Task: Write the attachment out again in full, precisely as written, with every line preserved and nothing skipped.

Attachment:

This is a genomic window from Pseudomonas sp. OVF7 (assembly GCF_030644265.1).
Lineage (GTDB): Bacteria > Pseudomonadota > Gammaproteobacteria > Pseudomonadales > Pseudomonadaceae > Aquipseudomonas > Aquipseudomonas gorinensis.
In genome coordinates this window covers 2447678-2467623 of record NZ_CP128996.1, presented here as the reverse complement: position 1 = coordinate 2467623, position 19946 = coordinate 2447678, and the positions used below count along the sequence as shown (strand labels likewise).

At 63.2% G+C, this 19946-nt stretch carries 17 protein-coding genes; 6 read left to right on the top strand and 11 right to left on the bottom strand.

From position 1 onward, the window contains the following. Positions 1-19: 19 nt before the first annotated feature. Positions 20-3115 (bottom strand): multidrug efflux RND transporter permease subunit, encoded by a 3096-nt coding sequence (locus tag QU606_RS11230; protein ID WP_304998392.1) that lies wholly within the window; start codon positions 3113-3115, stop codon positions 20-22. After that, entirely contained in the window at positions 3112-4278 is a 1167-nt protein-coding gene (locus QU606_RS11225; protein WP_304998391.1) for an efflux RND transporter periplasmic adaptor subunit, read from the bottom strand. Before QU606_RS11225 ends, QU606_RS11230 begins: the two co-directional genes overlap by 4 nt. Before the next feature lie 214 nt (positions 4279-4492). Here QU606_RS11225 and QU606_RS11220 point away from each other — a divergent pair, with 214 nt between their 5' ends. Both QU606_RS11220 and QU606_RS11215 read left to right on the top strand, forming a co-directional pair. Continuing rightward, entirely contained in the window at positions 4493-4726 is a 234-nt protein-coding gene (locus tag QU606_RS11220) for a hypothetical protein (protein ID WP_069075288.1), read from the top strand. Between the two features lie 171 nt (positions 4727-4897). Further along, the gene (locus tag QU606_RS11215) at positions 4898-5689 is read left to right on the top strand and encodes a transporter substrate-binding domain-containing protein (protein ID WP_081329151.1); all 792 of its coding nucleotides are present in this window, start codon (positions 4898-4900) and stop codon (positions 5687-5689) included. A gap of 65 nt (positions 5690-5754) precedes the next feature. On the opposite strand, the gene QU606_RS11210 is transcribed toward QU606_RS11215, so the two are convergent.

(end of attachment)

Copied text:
This is a genomic window from Pseudomonas sp. OVF7 (assembly GCF_030644265.1).
Lineage (GTDB): Bacteria > Pseudomonadota > Gammaproteobacteria > Pseudomonadales > Pseudomonadaceae > Aquipseudomonas > Aquipseudomonas gorinensis.
In genome coordinates this window covers 2447678-2467623 of record NZ_CP128996.1, presented here as the reverse complement: position 1 = coordinate 2467623, position 19946 = coordinate 2447678, and the positions used below count along the sequence as shown (strand labels likewise).

At 63.2% G+C, this 19946-nt stretch carries 17 protein-coding genes; 6 read left to right on the top strand and 11 right to left on the bottom strand.

From position 1 onward, the window contains the following. Positions 1-19: 19 nt before the first annotated feature. Positions 20-3115 (bottom strand): multidrug efflux RND transporter permease subunit, encoded by a 3096-nt coding sequence (locus tag QU606_RS11230; protein ID WP_304998392.1) that lies wholly within the window; start codon positions 3113-3115, stop codon positions 20-22. After that, entirely contained in the window at positions 3112-4278 is a 1167-nt protein-coding gene (locus QU606_RS11225; protein WP_304998391.1) for an efflux RND transporter periplasmic adaptor subunit, read from the bottom strand. Before QU606_RS11225 ends, QU606_RS11230 begins: the two co-directional genes overlap by 4 nt. Before the next feature lie 214 nt (positions 4279-4492). Here QU606_RS11225 and QU606_RS11220 point away from each other — a divergent pair, with 214 nt between their 5' ends. Both QU606_RS11220 and QU606_RS11215 read left to right on the top strand, forming a co-directional pair. Continuing rightward, entirely contained in the window at positions 4493-4726 is a 234-nt protein-coding gene (locus tag QU606_RS11220) for a hypothetical protein (protein ID WP_069075288.1), read from the top strand. Between the two features lie 171 nt (positions 4727-4897). Further along, the gene (locus tag QU606_RS11215) at positions 4898-5689 is read left to right on the top strand and encodes a transporter substrate-binding domain-containing protein (protein ID WP_081329151.1); all 792 of its coding nucleotides are present in this window, start codon (positions 4898-4900) and stop codon (positions 5687-5689) included. A gap of 65 nt (positions 5690-5754) precedes the next feature. On the opposite strand, the gene QU606_RS11210 is transcribed toward QU606_RS11215, so the two are convergent.